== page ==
Radio Free Asia
Two outspoken Hong Kong political journals set up in the 1970s to counter communist propaganda in the then British colony have announced they will cease publication.
Cheng Ming, whose title translates as “Controversy” or “Contention,” announced on Tuesday it would fold following four decades of publication, local media reported.
Its sister publication Trend will also cease publication.
“For the past 40 years, both journals have provided a platform for free speech calling for democracy, human rights, freedom, and criticism of dictatorship and decadence,” Cheng Ming magazine said in a farewell message to its readers.
|Cheng Ming magazine is shown with a
letter saying farewell to its readers in an
Oct. 3, 2017 photo. RFA
“Together, we have witnessed history,” the message read.
The pro-democracy Apple Daily newspaper marked the closure of the two magazines as “the end of an era” in a city where freedom of speech, press, and association are being eroded under the political influence of the ruling Chinese Communist Party.
Cheng Ming was founded on Nov. 1, 1977 by Guangdong-born editor Wen Hui, with Trend following a year later.
The closure is believed to be linked to recent unconfirmed reports of Wen’s death at the age of 96 in New York, and his family’s unwillingness to continue publishing the loss-making journals, the Apple Daily and Oriental Dailyreported.
In their heyday, the journals boasted millions of subscribers around the world, and were hugely popular in Hong Kong and among overseas Chinese.
Now, only the pro-democracy magazine Outpost remains on the city’s newsstands, with Kaifang (Open) magazine migrating online.
Reasons for closing unclear
An employee who answered the phone at Cheng Ming’s editorial offices on Tuesday said they didn’t know the reason for the closure.
“I don’t know, and there aren’t any management here right now,” the employee said. “There hasn’t been any announcement [regarding Wen Hui’s death].”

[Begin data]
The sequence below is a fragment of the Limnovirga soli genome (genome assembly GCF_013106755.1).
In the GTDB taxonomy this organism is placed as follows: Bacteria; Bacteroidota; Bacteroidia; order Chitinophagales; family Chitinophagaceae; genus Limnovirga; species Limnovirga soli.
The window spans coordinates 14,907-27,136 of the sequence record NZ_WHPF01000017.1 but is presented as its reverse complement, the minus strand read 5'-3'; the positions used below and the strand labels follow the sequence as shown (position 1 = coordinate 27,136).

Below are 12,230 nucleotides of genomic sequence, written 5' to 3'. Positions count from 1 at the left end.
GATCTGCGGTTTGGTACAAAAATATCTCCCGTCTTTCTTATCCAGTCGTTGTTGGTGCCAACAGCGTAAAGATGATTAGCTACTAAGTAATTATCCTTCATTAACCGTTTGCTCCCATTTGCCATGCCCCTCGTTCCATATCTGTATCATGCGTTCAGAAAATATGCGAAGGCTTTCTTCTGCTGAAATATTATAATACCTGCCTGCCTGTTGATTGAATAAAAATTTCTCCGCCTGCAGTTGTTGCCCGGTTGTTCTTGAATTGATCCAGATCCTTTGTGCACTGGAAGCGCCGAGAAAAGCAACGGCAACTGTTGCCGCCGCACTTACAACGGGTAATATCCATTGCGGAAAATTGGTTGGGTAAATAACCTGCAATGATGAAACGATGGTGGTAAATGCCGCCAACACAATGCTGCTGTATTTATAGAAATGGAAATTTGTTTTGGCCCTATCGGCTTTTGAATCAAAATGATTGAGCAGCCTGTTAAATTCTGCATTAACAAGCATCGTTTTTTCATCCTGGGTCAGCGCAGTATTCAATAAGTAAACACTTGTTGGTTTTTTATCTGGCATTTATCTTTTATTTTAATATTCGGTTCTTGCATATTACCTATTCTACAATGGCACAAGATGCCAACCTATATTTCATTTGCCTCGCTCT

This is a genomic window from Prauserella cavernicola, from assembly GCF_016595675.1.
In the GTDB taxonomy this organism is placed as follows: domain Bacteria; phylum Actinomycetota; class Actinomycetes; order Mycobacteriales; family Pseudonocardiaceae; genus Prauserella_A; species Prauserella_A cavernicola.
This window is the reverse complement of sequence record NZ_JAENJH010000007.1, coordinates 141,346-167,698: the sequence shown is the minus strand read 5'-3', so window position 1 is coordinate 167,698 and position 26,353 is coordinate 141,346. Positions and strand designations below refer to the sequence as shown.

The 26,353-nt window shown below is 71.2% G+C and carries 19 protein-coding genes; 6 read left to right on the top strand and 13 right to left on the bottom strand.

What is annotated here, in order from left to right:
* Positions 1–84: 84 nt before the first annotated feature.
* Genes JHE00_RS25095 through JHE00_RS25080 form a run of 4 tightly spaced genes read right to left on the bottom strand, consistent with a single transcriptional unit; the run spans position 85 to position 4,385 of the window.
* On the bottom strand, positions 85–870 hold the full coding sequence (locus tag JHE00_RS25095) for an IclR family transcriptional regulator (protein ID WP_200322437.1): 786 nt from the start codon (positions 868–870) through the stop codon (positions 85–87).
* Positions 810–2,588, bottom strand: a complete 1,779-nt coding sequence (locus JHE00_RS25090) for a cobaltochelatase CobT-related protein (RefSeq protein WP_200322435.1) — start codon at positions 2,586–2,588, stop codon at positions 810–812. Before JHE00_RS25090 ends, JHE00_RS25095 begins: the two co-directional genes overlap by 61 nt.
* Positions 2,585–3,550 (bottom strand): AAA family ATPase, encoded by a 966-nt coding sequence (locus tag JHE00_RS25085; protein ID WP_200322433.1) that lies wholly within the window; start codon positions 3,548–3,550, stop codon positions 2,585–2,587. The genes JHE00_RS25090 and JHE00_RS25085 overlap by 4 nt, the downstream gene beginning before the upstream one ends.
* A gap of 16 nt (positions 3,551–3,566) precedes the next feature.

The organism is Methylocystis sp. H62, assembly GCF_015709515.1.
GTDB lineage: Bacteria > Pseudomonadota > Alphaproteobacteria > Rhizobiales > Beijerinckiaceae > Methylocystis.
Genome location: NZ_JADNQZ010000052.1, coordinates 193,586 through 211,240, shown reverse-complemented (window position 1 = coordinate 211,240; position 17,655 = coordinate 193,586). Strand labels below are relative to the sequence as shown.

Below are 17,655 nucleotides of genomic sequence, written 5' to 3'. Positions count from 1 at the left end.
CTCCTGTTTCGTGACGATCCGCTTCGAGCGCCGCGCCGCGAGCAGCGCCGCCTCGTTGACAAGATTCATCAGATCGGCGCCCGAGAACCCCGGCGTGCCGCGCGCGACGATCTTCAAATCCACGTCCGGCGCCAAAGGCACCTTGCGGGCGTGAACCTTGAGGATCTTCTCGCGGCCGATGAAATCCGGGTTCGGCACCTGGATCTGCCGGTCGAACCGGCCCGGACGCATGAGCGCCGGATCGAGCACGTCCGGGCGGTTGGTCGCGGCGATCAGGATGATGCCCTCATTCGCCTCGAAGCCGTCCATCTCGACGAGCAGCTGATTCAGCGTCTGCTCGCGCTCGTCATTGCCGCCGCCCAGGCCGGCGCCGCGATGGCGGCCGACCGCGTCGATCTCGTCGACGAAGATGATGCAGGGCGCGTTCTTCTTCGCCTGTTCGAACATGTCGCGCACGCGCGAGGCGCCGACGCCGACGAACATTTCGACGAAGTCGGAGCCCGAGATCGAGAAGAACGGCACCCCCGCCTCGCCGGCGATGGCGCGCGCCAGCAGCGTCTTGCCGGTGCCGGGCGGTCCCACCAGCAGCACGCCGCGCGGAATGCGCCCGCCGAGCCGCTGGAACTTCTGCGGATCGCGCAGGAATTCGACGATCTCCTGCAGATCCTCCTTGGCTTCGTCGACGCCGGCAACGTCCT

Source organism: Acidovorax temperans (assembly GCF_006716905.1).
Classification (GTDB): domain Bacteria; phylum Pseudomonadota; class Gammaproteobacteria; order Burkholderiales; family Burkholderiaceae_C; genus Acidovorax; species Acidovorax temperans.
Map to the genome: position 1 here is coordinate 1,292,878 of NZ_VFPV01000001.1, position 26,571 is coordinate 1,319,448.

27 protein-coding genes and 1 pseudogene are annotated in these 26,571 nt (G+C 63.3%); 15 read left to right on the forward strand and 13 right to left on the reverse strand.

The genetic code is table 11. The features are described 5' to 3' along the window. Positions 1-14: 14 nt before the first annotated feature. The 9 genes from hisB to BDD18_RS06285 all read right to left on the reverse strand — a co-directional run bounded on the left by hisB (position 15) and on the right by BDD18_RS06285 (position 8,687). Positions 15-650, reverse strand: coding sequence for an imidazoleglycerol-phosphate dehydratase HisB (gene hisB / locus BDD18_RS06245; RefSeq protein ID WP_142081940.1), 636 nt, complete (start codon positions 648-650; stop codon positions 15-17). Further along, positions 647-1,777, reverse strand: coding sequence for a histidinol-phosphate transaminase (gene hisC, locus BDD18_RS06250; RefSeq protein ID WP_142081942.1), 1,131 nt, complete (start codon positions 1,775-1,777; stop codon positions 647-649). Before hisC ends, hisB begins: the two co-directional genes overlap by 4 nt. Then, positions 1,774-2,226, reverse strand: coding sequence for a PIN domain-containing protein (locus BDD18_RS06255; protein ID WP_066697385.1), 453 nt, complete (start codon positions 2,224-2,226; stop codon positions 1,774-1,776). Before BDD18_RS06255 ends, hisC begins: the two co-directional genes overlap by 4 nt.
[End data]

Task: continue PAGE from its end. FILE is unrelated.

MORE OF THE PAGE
“I’m just here to answer the phone. My boss isn’t here.”
Hong Kong-based publisher Bao Pu, whose father Bao Tong was a top political aide to late ousted Chinese premier Zhao Ziyang, said he is unsure of the reason behind the magazines’ closure.
“I haven’t even managed to confirm whether or not Wen Hui has died,” Bao said. “I don’t think this has to do with the 19th Party Congress, because Cheng Ming was always [outspoken].”
“But one thing is certain; the era of print magazine publishing has been over for a long time.”
Independent writer Zan Aizong, who has written for both journals in recent years, said he had been prevented from submitting articles to them for the past two years by mainland Chinese authorities.
“Open magazine has already ceased publication,, and now Cheng Ming and Trend are folding too,” Zan said. “It’s a real shame that they had to stop before we could get freedom of the press here on the Chinese mainland.”
“It is a matter of great regret.”
Loss of autonomy
The closure of the magazines comes after the cross-border detentions of five Hong Kong booksellers detained in 2015 by the Chinese authorities for selling “banned” political books to customers across the internal border in mainland China.
In February, authorities in China’s eastern province of Zhejiang handed down prison sentences to two men for selling “banned” political books from Hong Kong, as the ruling Chinese Communist Party continues its campaign against any form of political dissent.
Dai Xuelin, social media editor at the Guangxi Normal University Press, was handed a five-year jail term by a court in Zhejiang’s Ningbo city, while his business partner Zhang Xiaoxiong was jailed for three-and-a-half years, Hong Kong’s South China Morning Post newspaper reported.
The cross-border detentions and interrogation of the five Causeway Bay booksellers has been cited by U.S. and European officials as evidence that Hong Kong is losing the “high degree of autonomy” and traditional freedoms guaranteed for 50 years under the terms of the 1997 handover from the U.K. to Chinese rule.
Reported by Hai Nan for RFA’s Cantonese Service. Translated and edited by Luisetta Mudie.